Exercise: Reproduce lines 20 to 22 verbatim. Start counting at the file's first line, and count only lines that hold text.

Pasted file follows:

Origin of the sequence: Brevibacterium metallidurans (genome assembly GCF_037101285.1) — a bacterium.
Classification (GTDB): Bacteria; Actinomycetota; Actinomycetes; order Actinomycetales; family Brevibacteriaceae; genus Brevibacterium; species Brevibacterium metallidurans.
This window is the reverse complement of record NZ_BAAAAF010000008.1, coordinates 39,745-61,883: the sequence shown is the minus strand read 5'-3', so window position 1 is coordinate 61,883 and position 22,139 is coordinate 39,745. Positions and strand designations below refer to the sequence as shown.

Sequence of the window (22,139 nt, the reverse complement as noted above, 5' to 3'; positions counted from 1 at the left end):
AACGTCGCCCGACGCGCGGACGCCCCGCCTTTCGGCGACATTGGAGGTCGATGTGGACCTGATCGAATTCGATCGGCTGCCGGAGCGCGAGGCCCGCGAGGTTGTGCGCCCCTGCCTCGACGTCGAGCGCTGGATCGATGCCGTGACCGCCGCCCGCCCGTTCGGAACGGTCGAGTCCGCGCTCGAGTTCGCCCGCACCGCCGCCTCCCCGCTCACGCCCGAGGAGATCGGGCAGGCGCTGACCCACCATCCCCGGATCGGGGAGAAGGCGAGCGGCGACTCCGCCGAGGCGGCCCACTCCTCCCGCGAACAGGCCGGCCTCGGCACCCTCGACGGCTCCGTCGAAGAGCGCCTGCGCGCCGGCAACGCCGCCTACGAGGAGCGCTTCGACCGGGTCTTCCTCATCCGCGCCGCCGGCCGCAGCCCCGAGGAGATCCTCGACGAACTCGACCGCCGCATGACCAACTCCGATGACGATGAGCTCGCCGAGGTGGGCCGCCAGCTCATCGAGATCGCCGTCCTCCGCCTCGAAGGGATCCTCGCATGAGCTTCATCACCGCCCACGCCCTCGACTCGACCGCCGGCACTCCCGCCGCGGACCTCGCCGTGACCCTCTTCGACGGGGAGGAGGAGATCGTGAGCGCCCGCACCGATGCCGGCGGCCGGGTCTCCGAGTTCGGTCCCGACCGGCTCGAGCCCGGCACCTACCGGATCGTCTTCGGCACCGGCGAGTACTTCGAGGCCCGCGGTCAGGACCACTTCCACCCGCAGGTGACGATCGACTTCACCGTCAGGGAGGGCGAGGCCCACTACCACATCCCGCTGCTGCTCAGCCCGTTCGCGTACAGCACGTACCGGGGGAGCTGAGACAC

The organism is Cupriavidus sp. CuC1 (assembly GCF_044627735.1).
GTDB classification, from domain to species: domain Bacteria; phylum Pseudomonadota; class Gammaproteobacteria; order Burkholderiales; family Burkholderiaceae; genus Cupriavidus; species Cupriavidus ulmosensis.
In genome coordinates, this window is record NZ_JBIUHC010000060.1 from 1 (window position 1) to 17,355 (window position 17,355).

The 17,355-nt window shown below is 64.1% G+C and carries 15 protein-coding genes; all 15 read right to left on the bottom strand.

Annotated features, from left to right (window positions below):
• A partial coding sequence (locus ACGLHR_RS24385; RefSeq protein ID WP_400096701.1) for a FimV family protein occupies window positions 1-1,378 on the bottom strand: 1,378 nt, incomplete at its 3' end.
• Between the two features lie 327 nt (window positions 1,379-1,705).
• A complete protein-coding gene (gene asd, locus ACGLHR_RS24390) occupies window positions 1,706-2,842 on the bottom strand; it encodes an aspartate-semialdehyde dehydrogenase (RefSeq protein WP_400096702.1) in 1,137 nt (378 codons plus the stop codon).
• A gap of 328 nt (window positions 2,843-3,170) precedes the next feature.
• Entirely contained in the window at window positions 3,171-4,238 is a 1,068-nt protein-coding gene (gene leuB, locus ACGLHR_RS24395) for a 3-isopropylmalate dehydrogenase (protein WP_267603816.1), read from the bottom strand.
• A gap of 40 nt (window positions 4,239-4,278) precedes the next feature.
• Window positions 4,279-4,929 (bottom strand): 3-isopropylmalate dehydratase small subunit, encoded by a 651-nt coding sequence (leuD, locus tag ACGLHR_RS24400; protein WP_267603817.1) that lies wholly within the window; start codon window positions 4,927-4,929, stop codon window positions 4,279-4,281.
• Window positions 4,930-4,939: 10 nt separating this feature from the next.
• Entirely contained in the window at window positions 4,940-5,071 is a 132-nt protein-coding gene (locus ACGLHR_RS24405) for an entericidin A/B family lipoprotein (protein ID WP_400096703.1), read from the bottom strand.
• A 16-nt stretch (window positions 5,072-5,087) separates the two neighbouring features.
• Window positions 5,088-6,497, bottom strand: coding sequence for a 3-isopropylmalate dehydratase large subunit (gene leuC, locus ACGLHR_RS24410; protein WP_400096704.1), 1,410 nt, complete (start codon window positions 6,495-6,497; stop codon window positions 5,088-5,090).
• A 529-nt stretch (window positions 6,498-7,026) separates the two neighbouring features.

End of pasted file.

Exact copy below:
• A 16-nt stretch (window positions 5,072-5,087) separates the two neighbouring features.
• Window positions 5,088-6,497, bottom strand: coding sequence for a 3-isopropylmalate dehydratase large subunit (gene leuC, locus ACGLHR_RS24410; protein WP_400096704.1), 1,410 nt, complete (start codon window positions 6,495-6,497; stop codon window positions 5,088-5,090).
• A 529-nt stretch (window positions 6,498-7,026) separates the two neighbouring features.